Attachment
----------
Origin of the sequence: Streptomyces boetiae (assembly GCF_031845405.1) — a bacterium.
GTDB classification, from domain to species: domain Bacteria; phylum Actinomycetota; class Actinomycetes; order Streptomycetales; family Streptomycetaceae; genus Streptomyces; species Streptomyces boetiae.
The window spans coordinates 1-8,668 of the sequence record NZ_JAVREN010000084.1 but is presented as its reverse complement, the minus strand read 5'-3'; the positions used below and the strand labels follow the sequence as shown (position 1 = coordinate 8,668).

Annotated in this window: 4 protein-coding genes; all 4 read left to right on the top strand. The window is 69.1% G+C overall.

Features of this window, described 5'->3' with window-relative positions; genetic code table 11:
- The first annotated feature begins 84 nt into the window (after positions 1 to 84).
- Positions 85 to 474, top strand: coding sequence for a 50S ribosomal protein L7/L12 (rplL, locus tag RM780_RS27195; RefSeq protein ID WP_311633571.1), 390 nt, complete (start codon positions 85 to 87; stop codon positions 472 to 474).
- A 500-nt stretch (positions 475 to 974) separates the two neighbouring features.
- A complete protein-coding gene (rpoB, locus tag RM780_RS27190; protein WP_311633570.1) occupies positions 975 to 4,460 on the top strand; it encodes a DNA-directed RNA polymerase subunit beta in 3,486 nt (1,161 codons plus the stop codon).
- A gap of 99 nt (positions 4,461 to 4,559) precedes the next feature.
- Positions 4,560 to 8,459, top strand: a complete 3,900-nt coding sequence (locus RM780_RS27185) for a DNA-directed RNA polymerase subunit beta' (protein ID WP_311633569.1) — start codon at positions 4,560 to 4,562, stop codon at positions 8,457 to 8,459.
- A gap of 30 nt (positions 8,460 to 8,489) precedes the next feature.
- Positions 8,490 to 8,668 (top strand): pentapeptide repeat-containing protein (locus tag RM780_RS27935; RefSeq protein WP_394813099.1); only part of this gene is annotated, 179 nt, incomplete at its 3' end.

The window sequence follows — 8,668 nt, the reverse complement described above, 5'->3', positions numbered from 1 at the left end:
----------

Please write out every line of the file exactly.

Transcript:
Origin of the sequence: Streptomyces boetiae (assembly GCF_031845405.1) — a bacterium.
GTDB classification, from domain to species: domain Bacteria; phylum Actinomycetota; class Actinomycetes; order Streptomycetales; family Streptomycetaceae; genus Streptomyces; species Streptomyces boetiae.
The window spans coordinates 1-8,668 of the sequence record NZ_JAVREN010000084.1 but is presented as its reverse complement, the minus strand read 5'-3'; the positions used below and the strand labels follow the sequence as shown (position 1 = coordinate 8,668).

Annotated in this window: 4 protein-coding genes; all 4 read left to right on the top strand. The window is 69.1% G+C overall.

Features of this window, described 5'->3' with window-relative positions; genetic code table 11:
- The first annotated feature begins 84 nt into the window (after positions 1 to 84).
- Positions 85 to 474, top strand: coding sequence for a 50S ribosomal protein L7/L12 (rplL, locus tag RM780_RS27195; RefSeq protein ID WP_311633571.1), 390 nt, complete (start codon positions 85 to 87; stop codon positions 472 to 474).
- A 500-nt stretch (positions 475 to 974) separates the two neighbouring features.
- A complete protein-coding gene (rpoB, locus tag RM780_RS27190; protein WP_311633570.1) occupies positions 975 to 4,460 on the top strand; it encodes a DNA-directed RNA polymerase subunit beta in 3,486 nt (1,161 codons plus the stop codon).
- A gap of 99 nt (positions 4,461 to 4,559) precedes the next feature.
- Positions 4,560 to 8,459, top strand: a complete 3,900-nt coding sequence (locus RM780_RS27185) for a DNA-directed RNA polymerase subunit beta' (protein ID WP_311633569.1) — start codon at positions 4,560 to 4,562, stop codon at positions 8,457 to 8,459.
- A gap of 30 nt (positions 8,460 to 8,489) precedes the next feature.
- Positions 8,490 to 8,668 (top strand): pentapeptide repeat-containing protein (locus tag RM780_RS27935; RefSeq protein WP_394813099.1); only part of this gene is annotated, 179 nt, incomplete at its 3' end.

The window sequence follows — 8,668 nt, the reverse complement described above, 5'->3', positions numbered from 1 at the left end: